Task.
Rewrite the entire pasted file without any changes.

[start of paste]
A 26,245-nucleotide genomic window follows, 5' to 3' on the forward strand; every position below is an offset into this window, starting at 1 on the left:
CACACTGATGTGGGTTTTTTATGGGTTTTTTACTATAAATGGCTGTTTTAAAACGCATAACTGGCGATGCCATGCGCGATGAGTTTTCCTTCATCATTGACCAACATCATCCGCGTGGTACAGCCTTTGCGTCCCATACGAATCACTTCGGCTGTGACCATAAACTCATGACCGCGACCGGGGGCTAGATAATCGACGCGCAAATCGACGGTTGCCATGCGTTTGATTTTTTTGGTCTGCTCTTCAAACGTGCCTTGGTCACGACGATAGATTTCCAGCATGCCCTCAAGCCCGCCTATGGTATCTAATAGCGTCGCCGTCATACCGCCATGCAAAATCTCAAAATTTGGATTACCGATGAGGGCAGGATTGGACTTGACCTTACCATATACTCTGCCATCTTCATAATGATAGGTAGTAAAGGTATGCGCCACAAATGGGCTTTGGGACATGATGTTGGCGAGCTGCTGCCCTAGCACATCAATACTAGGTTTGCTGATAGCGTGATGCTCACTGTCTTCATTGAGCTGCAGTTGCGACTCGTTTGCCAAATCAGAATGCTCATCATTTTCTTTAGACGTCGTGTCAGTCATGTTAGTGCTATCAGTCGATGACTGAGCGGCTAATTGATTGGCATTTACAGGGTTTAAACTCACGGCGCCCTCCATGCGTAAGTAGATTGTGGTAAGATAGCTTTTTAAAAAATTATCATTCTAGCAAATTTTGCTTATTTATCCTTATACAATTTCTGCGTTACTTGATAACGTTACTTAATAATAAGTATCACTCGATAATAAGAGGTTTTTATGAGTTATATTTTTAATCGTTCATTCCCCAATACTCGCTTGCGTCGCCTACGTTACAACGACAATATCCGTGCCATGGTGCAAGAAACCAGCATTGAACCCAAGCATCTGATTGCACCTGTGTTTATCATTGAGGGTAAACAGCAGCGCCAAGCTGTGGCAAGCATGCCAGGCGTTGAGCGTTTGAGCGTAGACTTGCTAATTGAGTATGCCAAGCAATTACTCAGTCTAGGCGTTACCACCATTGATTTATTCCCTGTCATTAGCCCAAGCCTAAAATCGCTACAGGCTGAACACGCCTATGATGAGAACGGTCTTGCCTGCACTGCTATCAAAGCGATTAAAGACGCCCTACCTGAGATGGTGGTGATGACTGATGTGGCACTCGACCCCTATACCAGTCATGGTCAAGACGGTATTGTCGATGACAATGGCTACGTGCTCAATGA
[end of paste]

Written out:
A 26,245-nucleotide genomic window follows, 5' to 3' on the forward strand; every position below is an offset into this window, starting at 1 on the left:
CACACTGATGTGGGTTTTTTATGGGTTTTTTACTATAAATGGCTGTTTTAAAACGCATAACTGGCGATGCCATGCGCGATGAGTTTTCCTTCATCATTGACCAACATCATCCGCGTGGTACAGCCTTTGCGTCCCATACGAATCACTTCGGCTGTGACCATAAACTCATGACCGCGACCGGGGGCTAGATAATCGACGCGCAAATCGACGGTTGCCATGCGTTTGATTTTTTTGGTCTGCTCTTCAAACGTGCCTTGGTCACGACGATAGATTTCCAGCATGCCCTCAAGCCCGCCTATGGTATCTAATAGCGTCGCCGTCATACCGCCATGCAAAATCTCAAAATTTGGATTACCGATGAGGGCAGGATTGGACTTGACCTTACCATATACTCTGCCATCTTCATAATGATAGGTAGTAAAGGTATGCGCCACAAATGGGCTTTGGGACATGATGTTGGCGAGCTGCTGCCCTAGCACATCAATACTAGGTTTGCTGATAGCGTGATGCTCACTGTCTTCATTGAGCTGCAGTTGCGACTCGTTTGCCAAATCAGAATGCTCATCATTTTCTTTAGACGTCGTGTCAGTCATGTTAGTGCTATCAGTCGATGACTGAGCGGCTAATTGATTGGCATTTACAGGGTTTAAACTCACGGCGCCCTCCATGCGTAAGTAGATTGTGGTAAGATAGCTTTTTAAAAAATTATCATTCTAGCAAATTTTGCTTATTTATCCTTATACAATTTCTGCGTTACTTGATAACGTTACTTAATAATAAGTATCACTCGATAATAAGAGGTTTTTATGAGTTATATTTTTAATCGTTCATTCCCCAATACTCGCTTGCGTCGCCTACGTTACAACGACAATATCCGTGCCATGGTGCAAGAAACCAGCATTGAACCCAAGCATCTGATTGCACCTGTGTTTATCATTGAGGGTAAACAGCAGCGCCAAGCTGTGGCAAGCATGCCAGGCGTTGAGCGTTTGAGCGTAGACTTGCTAATTGAGTATGCCAAGCAATTACTCAGTCTAGGCGTTACCACCATTGATTTATTCCCTGTCATTAGCCCAAGCCTAAAATCGCTACAGGCTGAACACGCCTATGATGAGAACGGTCTTGCCTGCACTGCTATCAAAGCGATTAAAGACGCCCTACCTGAGATGGTGGTGATGACTGATGTGGCACTCGACCCCTATACCAGTCATGGTCAAGACGGTATTGTCGATGACAATGGCTACGTGCTCAATGA